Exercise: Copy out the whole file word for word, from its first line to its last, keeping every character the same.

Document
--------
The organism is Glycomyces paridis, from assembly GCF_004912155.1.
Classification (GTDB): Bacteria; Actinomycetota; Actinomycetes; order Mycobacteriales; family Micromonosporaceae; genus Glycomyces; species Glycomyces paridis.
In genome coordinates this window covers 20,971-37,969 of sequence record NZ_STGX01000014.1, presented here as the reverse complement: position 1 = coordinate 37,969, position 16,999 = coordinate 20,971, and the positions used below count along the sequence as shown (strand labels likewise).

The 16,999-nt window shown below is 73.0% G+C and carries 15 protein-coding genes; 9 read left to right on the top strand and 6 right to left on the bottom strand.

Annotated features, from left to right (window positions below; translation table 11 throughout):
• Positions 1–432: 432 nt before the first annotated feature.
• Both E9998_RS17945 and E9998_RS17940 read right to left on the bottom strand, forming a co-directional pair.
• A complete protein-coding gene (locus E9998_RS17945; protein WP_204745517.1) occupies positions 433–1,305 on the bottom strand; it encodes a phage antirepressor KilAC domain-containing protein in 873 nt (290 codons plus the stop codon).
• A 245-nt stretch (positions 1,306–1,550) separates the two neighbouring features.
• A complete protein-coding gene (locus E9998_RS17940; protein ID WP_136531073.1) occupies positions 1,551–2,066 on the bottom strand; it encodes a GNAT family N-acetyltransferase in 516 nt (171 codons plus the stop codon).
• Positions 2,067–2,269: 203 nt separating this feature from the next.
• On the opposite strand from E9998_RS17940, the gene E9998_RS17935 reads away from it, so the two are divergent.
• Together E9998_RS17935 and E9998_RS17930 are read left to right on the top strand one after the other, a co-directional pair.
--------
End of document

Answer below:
The organism is Glycomyces paridis, from assembly GCF_004912155.1.
Classification (GTDB): Bacteria; Actinomycetota; Actinomycetes; order Mycobacteriales; family Micromonosporaceae; genus Glycomyces; species Glycomyces paridis.
In genome coordinates this window covers 20,971-37,969 of sequence record NZ_STGX01000014.1, presented here as the reverse complement: position 1 = coordinate 37,969, position 16,999 = coordinate 20,971, and the positions used below count along the sequence as shown (strand labels likewise).

The 16,999-nt window shown below is 73.0% G+C and carries 15 protein-coding genes; 9 read left to right on the top strand and 6 right to left on the bottom strand.

Annotated features, from left to right (window positions below; translation table 11 throughout):
• Positions 1–432: 432 nt before the first annotated feature.
• Both E9998_RS17945 and E9998_RS17940 read right to left on the bottom strand, forming a co-directional pair.
• A complete protein-coding gene (locus E9998_RS17945; protein WP_204745517.1) occupies positions 433–1,305 on the bottom strand; it encodes a phage antirepressor KilAC domain-containing protein in 873 nt (290 codons plus the stop codon).
• A 245-nt stretch (positions 1,306–1,550) separates the two neighbouring features.
• A complete protein-coding gene (locus E9998_RS17940; protein ID WP_136531073.1) occupies positions 1,551–2,066 on the bottom strand; it encodes a GNAT family N-acetyltransferase in 516 nt (171 codons plus the stop codon).
• Positions 2,067–2,269: 203 nt separating this feature from the next.
• On the opposite strand from E9998_RS17940, the gene E9998_RS17935 reads away from it, so the two are divergent.
• Together E9998_RS17935 and E9998_RS17930 are read left to right on the top strand one after the other, a co-directional pair.